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Gallup Daily: Obama 47%, McCain 42%

Gallup Daily: Obama 47%, McCain 42%

Five-point gap reflects little significant change

PRINCETON, NJ -- Barack Obama has a 47% to 42% advantage over John McCain among registered voters in the latest Gallup Poll Daily tracking three-day rolling average for Aug. 8-10.

The pattern of Americans' support for the two presumptive presidential nominees has shown little substantive change so far in August. There have been eight Gallup Poll Daily tracking reports based on interviewing conducted entirely in the month of August, and in each of these Obama has received either 46% or 47% of the support of registered voters. McCain has received between 42% and 44% support. These estimates of support for the two candidates show no significant change, a finding that is not surprising given the attention being given to the Olympics by voters, the fact that Obama is on vacation, and the general lack of major news generating events from the presidential campaign front. (To view the complete trend since March 7, 2008, click here.)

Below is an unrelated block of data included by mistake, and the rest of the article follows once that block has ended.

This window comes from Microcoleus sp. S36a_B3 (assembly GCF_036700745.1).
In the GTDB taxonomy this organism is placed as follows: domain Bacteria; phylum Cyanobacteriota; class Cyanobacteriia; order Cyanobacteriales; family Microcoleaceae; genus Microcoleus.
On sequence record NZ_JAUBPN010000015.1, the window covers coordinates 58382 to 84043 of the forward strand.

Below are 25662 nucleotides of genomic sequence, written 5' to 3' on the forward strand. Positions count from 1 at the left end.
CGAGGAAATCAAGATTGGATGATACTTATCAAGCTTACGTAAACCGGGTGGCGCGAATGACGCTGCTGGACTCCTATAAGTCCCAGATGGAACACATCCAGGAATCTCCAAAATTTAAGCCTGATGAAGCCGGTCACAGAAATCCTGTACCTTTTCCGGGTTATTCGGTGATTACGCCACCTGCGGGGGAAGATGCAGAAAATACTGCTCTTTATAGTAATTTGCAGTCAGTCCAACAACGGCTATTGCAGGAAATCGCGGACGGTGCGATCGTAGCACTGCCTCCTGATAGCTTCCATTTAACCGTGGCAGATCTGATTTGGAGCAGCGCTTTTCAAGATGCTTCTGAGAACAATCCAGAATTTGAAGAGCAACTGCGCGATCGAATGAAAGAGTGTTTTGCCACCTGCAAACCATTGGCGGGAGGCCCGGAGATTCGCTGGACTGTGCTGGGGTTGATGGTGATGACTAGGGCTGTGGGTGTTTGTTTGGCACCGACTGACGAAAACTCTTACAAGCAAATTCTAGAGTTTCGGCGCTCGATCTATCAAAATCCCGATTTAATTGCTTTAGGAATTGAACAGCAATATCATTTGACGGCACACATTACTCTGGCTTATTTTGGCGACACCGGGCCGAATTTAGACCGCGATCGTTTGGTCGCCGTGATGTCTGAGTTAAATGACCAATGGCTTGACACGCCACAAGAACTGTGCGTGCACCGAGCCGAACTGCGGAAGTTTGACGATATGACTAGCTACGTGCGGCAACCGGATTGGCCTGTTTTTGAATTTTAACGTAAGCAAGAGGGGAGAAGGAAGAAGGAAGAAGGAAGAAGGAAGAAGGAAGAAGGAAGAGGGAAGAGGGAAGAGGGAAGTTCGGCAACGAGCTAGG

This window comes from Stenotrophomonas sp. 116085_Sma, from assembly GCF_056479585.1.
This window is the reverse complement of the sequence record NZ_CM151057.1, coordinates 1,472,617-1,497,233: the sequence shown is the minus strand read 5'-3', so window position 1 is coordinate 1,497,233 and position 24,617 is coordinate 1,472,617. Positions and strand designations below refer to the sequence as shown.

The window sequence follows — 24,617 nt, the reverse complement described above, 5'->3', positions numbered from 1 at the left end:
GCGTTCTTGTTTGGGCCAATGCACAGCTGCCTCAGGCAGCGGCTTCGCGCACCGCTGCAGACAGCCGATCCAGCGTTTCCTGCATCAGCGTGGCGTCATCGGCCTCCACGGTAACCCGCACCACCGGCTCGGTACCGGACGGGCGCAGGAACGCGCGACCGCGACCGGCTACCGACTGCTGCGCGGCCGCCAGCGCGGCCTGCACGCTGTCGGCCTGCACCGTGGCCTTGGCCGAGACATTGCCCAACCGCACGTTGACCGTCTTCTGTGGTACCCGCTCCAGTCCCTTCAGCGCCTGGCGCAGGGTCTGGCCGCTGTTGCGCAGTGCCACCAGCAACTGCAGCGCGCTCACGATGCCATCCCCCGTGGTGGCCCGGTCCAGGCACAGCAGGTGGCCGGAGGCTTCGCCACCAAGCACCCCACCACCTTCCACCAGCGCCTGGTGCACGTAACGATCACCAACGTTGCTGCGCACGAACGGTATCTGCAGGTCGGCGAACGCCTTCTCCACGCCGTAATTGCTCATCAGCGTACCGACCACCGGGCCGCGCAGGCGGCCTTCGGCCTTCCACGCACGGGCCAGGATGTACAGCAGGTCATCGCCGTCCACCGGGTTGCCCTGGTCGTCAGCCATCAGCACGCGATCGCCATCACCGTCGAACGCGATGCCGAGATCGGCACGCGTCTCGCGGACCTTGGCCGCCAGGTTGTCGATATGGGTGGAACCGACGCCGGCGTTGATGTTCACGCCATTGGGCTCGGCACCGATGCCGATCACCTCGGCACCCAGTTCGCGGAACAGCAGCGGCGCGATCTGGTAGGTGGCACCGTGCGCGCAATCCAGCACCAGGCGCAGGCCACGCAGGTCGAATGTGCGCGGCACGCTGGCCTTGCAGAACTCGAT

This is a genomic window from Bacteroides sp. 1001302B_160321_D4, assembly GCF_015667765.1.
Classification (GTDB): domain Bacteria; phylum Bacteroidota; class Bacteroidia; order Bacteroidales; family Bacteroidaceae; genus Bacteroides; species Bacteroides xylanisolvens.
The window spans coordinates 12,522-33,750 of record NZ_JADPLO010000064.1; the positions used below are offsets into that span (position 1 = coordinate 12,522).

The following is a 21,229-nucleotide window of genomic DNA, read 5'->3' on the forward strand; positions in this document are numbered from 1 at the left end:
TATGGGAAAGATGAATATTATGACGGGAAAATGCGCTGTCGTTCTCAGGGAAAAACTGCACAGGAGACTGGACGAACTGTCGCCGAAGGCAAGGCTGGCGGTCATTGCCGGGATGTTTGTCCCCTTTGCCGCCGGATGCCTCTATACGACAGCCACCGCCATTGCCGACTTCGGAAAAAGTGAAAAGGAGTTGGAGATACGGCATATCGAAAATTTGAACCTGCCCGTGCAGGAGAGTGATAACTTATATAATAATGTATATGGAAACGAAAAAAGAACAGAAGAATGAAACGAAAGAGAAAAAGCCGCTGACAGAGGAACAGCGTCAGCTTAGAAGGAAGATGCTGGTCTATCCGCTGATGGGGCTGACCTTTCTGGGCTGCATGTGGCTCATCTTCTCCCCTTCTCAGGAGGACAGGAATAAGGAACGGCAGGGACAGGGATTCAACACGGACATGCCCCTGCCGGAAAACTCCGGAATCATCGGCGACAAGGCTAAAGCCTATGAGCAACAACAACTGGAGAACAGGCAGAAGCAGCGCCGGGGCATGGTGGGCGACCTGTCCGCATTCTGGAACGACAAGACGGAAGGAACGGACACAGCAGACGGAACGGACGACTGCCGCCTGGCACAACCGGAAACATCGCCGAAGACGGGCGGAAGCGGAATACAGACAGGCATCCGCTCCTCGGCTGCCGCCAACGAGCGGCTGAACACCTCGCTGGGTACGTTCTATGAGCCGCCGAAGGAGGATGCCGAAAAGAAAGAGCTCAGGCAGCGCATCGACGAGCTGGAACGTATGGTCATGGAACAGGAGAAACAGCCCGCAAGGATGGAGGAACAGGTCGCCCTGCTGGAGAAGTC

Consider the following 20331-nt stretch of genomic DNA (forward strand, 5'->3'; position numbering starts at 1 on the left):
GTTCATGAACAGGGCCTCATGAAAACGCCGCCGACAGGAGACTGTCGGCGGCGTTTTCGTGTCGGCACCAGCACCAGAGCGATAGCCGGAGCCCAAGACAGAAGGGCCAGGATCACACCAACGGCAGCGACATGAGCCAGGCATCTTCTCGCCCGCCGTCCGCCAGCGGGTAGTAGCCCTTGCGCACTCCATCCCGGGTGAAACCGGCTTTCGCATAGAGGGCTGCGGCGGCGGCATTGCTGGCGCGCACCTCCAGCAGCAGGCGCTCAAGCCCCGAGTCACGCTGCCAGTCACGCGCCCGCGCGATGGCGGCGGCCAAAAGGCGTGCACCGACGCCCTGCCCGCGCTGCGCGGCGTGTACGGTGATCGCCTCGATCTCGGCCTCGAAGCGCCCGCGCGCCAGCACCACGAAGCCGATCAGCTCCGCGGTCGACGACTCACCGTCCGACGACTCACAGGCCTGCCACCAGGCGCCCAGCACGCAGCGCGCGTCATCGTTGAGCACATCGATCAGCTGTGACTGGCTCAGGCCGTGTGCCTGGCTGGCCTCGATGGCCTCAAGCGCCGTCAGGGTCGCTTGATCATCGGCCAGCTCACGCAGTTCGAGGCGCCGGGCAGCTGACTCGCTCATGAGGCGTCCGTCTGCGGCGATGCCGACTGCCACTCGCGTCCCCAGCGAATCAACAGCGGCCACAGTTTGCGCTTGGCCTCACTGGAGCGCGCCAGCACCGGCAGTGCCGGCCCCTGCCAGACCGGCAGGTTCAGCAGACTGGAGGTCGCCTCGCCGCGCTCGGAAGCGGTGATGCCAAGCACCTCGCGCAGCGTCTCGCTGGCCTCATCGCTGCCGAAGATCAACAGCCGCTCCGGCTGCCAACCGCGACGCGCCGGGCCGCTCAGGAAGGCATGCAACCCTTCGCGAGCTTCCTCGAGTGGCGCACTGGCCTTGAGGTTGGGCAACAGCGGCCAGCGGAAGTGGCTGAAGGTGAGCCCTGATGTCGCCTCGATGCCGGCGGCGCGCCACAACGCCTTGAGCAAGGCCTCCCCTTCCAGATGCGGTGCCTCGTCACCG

The dramatic news of the sudden war which erupted in the Republic of Georgia has certainly been prominently displayed in newspapers, on television, and on Internet news sites, but the probability that these events will significantly change the U.S. presidential race is most likely low. -- Frank Newport

Survey Methods

For the Gallup Poll Daily tracking survey, Gallup is interviewing no fewer than 1,000 U.S. adults nationwide each day during 2008.

The general-election results are based on combined data from Aug. 8-10, 2008. For results based on this sample of 2,648 registered voters, the maximum margin of sampling error is ±2 percentage points.

Interviews are conducted with respondents on land-line telephones (for respondents with a land-line telephone) and cellular phones (for respondents who are cell-phone only).

In addition to sampling error, question wording and practical difficulties in conducting surveys can introduce error or bias into the findings of public opinion polls.

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